Amid lingering memories of the Great Depression and World War II, the 1950s in America were marketed as a prosperous time, Puritanical values giving rise to the nuclear family and the enjoyable comforts of their new home together. While dapper dad drove his immaculate, larkspur blue Chevrolet Bel Air convertible to work, mom stayed home with the children, a juicy roast perennially cooking in the oven, maintaining her glamour-model-meets-housewife appearance, her perfectly coiffed and curled hair never faltering. Exploiting the backdrop of this cotton-candy-colored world of powdery pastels, stripping this era’s idyllic illusion through undertones of tragedy, the works of artist Nouar scratch past the veneer of superficial happiness to subtly unveil the darkness beneath.

A Brief History of Nouar & her works

The impact of Nouar Boldy‘s duration at California’s ArtCenter College of Design was greater than receiving a Bachelor of Fine Arts degree, as her enthusiasm for vintage animation, toys, and ephemera blossomed into an educated appreciation by the time she graduated in 2004. And while admiration for early to mid-20th century Americana is evident in her pieces, even as early as her first major solo exhibition in 2006, so was the cultural commentary she infused into her cinematic works, smiling food products à la Let’s All Go to the Lobby masquerading meaning underneath their painted layers. For instance, 2006’s Tempt Me, Tease Me is a literal and figurative cheesecake picture, referencing not only the anthropomorphic dessert at the base but also the cherry-holding pin-up model atop it. Or how 2012’s The Magic Oven embodies an ideal 1950’s dinner preparation while simultaneously vilifying America’s gluttonous consumption of food, the melancholy meatballs drowning in a pasta sea while an over-the-shoulder devil laughingly grasps its belly.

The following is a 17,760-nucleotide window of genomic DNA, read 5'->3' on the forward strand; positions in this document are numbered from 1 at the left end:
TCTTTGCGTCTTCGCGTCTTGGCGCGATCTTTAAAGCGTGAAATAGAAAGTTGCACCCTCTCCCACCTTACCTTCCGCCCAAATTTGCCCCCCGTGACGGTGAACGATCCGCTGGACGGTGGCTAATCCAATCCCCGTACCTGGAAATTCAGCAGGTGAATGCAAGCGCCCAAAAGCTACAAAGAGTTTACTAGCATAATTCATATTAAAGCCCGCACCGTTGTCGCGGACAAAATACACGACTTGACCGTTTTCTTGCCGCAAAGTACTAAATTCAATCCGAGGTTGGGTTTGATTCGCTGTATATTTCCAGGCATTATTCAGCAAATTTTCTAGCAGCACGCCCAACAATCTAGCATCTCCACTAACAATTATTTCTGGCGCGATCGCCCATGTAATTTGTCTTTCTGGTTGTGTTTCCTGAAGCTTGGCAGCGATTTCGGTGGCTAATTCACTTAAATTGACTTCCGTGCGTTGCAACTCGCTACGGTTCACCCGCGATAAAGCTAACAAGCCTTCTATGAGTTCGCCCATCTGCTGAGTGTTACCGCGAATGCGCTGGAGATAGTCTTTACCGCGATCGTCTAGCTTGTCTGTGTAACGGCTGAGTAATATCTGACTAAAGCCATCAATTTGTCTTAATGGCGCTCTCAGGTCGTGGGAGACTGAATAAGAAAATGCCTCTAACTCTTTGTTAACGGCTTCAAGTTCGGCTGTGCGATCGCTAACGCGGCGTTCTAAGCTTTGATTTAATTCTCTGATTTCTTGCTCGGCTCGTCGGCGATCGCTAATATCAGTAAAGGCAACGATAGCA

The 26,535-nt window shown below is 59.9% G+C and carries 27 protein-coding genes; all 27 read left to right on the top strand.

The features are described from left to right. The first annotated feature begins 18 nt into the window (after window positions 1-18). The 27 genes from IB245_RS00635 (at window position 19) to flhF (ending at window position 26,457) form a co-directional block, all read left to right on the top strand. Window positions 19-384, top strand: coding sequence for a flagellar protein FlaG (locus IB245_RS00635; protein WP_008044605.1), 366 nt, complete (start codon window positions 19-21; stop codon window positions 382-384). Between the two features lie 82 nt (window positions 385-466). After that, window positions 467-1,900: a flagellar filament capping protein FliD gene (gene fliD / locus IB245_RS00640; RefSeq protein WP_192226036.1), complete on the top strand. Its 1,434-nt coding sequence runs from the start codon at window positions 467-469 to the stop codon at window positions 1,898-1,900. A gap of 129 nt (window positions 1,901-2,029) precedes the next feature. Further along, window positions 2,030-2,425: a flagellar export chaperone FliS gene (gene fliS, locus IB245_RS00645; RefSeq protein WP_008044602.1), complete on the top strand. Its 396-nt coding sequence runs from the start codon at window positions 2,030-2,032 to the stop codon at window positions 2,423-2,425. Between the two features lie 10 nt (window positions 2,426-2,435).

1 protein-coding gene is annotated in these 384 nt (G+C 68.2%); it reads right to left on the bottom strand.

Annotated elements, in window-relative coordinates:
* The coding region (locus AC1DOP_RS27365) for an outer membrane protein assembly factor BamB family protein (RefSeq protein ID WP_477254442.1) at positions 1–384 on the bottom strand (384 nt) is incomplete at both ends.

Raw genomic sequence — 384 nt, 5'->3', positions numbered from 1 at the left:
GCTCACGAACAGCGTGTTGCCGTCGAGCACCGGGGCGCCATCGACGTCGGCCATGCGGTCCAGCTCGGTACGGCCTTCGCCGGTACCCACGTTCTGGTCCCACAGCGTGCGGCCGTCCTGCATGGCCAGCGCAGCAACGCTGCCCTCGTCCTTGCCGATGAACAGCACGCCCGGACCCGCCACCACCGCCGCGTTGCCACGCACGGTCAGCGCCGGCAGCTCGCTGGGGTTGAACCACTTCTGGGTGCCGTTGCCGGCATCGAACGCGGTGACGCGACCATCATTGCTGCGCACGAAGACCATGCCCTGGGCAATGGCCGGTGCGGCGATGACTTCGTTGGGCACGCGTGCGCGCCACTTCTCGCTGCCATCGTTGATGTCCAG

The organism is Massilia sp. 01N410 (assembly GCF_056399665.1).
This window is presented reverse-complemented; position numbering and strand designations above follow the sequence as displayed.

Capable of simultaneously celebrating and demonizing her subject matter, melding a collision of good and bad aspects into a cohesive whole, Nouar’s food-themed paintings took an evolutionary leap when she added a third dimension to them in 2009. Sculpting confectionary creatures and casting them in transparent resin, Nouar began affixing these sugary-sweet reliefs atop her paintings, those aspects underneath given the illusory appearance of having been devoured. Seen in works like Uncle Jello (2009), the molded Jell-O overlay’s appearance containing a gelatin salad swirl of strawberries within it, implying a needless consumption of one by the other, a reflection of America’s eat-or-be-eaten consumer culture. And while Nouar would employ this effective trick regularly throughout her oeuvre, this direction would proceed even further as the artist began creating stand-alone sculptures out of resin.

Nouar’s Jello-inspired Sculptures

Offhandedly referred to by their creator as “Lil’ Jello Buddies” (collectively) and “Lil’ Jello Pal” (singularly), these fully three-dimensional sculptures by Nouar debuted at 2014’s Satisfaction Guaranteed solo exhibition. Inspired by vintage Jell-O recipes, these aloofishly posed initial iterations and the subsequent Fun Fruit rendition gave way to the emergence of a more nervous body posture — a sitting fetal position — for 2016’s series that Nouar issued at the Corey Helford Gallery‘s 10 Year Exhibit. And while these cartoonish characters can be viewed as a commentary on mass production and the nature of repackaged goods, as Nouar cast all the pieces from the same mold and hand-painted them in an assortment of unique colorations, their gleefully dapper appearance likens them to smiling mascots, loving tributes to the easy-to-prepare dessert’s seemingly neverending popularity.

Click Here to Acquire Nouar’s Original Works (including her Jello-inspired Sculptures) from the Corey Helford Gallery.

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